Egypt in LA Brings Scholars to the Public

Fascinating insights into Ancient Egypt drew a large public audience as part of the Egypt in LA event, held recently by the Cotsen Institute of Archaeology. Five international Egyptologists joined three UCLA faculty in engaging presentations and discussion in Royce Hall on Saturday, October 5. This was followed on Monday by a private tour at the Getty Villa led by Marie Svoboda, Conservator of Antiquities, with a special appearance by the museum’s curator.

Presentations on Saturday focused on “Women in Ancient Egypt: Power, Placentas, and Tattoos.“ Featured were six editors of the UCLA Encyclopedia of Egyptology (UEE), a prestigious online resource of in-depth articles on Ancient Egypt, whose Editor-in-Chief is Willeke Wendrich, Director of the CIoA. Her animated discussion of “Placentas, Sieves, and the Ancestors” was the closing contribution of the event. 

UEE editors who spoke included Prof. Tanja Pommerening, University of Mainz, whose talk was on “Ancient Egyptian Concepts of Female Anatomy;” Prof. Anne Austin, University of Missouri, St. Louis, on “Tattooing in Ancient Egypt: New Discoveries;” Prof. Andreas Stauder, École pratique des hautes études, Paris (Ernestine Elster Lecturer), “On the Verge of Writing: Egypt in the Late Fourth Millenium;” Prof. Rune Nyord, Emory College, “The Power of Ancient Egyptian Images;” and Prof. Julie Stauder-Porchet, Swiss National Science Foundation, Université de Genève (Ernestine Elster Lecturer), “Royal Agency and Visual Address: Tomb Facades at Qubbet el-Hawa.”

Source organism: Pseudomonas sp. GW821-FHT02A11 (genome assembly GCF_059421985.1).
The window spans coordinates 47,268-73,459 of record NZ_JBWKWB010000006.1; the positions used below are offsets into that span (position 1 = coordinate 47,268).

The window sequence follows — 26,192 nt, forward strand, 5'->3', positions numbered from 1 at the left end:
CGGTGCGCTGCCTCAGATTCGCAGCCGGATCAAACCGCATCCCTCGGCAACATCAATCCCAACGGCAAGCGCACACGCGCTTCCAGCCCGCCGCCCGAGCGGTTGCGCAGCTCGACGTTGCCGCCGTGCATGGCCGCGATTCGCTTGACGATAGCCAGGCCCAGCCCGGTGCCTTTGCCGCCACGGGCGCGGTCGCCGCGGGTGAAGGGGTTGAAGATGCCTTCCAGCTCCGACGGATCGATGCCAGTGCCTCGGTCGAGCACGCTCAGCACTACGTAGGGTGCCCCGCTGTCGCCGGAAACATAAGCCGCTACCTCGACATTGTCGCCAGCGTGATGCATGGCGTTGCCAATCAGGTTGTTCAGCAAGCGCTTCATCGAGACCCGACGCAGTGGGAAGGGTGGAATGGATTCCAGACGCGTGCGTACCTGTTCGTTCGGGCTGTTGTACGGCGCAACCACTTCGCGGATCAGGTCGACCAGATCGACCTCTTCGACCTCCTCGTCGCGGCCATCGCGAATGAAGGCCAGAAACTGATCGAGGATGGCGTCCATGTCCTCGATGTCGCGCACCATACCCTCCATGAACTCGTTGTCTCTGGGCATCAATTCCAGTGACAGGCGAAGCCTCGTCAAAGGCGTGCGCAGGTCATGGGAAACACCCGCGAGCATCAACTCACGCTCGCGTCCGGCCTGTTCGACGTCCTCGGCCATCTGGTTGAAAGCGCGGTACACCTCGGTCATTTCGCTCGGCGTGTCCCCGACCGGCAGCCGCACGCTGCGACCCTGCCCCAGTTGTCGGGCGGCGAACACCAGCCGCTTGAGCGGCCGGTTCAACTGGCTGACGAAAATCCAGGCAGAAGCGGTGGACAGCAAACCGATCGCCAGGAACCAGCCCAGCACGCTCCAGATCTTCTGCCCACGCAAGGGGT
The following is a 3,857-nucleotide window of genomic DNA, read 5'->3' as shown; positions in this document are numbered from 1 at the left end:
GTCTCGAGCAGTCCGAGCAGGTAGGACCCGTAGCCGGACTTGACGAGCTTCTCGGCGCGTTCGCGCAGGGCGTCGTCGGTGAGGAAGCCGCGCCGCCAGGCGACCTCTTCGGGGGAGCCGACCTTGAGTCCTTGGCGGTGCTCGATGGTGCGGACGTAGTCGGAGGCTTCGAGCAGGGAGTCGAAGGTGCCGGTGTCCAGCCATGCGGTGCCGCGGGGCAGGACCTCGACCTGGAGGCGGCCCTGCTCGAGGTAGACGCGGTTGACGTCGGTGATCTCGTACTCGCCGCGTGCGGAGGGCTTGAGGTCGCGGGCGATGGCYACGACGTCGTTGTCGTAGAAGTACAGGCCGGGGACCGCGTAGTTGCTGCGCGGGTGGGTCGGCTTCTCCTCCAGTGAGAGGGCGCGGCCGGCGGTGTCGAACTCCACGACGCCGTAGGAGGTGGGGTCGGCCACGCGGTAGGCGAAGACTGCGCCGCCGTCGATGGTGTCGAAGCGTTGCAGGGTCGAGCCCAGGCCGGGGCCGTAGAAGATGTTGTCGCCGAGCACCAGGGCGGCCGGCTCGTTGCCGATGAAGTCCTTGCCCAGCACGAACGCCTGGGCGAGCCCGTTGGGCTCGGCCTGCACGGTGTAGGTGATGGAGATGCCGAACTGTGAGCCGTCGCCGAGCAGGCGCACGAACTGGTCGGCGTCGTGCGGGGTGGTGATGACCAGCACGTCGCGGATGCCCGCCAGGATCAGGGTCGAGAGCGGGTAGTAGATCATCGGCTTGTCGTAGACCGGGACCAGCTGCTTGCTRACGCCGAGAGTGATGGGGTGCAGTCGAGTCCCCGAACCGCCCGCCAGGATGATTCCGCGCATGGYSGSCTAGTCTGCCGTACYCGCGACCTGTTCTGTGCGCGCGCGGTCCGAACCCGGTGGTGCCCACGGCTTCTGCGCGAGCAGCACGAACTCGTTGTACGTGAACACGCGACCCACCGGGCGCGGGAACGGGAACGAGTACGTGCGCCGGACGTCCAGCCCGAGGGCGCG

After a welcome by David Schaberg, UCLA Dean of Humanities, Prof. Kathlyn Cooney, UCLA, led off the event with insights into “Women & Power in Ancient Egypt.”  Dr. Jonathan Winnerman, also of UCLA, brought attention to “Misdirected Violence in Ancient Egypt? Ethnicity, Gender, and the State.”

“It was very exciting to hear how different approaches to social history and the particular role of women bring to light an unexpected image of ancient society.” Prof. Wendrich commented on the presentations. “Using varied source materials, methods and theories, the speakers teased out for us what life in ancient Egypt was like for women (and men) of all social ranks,” she added.

“The engagement of the audience was very gratifying. For them, it was a chance to see that Egyptological scholarship can be quite accessible,” she noted.

Prior to the public events, UEE editors met to discuss strategies for a campaign to expand the entries, which are archived in eScholarship, and update the technology driving the interactive interface of the UCLA Encyclopedia of Egyptology. This ongoing effort will contribute to the project, which has been over a decade in the making.